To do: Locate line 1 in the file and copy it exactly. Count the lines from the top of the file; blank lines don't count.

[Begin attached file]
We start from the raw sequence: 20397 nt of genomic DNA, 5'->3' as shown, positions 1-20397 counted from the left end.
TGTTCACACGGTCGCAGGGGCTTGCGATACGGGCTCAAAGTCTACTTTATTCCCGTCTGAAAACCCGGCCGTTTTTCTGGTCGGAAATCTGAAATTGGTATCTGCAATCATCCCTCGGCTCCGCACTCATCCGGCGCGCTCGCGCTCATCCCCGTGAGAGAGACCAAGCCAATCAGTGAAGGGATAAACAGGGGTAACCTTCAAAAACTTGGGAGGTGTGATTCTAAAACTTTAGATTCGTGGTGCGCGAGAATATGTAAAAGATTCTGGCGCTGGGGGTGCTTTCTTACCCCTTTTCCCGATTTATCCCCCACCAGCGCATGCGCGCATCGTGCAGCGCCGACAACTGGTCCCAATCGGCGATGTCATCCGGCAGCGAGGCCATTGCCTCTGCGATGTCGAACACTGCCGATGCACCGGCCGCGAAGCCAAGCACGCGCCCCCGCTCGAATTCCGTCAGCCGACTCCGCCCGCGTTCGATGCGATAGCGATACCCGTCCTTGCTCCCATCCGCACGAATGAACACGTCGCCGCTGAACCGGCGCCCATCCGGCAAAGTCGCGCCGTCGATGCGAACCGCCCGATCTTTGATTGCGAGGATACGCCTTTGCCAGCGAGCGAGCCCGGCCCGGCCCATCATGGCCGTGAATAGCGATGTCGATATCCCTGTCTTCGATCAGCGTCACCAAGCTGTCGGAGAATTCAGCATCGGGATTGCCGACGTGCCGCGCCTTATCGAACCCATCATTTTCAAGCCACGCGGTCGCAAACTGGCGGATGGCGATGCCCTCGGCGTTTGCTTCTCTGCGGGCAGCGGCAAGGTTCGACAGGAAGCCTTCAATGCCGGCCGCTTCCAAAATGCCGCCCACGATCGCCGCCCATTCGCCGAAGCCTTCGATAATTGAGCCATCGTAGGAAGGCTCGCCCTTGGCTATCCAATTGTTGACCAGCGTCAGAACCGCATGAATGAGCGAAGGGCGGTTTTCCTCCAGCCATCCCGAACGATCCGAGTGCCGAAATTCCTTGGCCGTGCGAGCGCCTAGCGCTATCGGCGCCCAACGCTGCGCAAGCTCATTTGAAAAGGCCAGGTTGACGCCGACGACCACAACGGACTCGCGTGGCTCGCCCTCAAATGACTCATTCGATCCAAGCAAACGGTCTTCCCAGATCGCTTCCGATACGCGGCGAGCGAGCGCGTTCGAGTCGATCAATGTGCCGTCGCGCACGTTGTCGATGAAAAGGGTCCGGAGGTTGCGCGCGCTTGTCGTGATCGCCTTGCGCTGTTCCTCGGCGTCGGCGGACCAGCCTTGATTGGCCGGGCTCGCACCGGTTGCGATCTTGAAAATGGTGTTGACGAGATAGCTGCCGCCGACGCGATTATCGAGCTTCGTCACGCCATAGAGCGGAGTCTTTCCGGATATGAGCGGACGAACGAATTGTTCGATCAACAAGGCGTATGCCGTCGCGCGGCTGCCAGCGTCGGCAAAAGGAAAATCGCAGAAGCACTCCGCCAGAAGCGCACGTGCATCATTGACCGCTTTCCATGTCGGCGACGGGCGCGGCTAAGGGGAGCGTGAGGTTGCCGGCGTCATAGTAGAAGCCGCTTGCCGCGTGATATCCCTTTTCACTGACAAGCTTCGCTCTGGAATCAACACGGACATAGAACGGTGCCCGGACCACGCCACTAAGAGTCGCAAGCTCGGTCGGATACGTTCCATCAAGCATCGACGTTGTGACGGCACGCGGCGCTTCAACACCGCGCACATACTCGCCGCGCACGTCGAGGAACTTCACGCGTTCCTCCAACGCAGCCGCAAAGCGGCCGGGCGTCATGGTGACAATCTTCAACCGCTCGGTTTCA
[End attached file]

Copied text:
We start from the raw sequence: 20397 nt of genomic DNA, 5'->3' as shown, positions 1-20397 counted from the left end.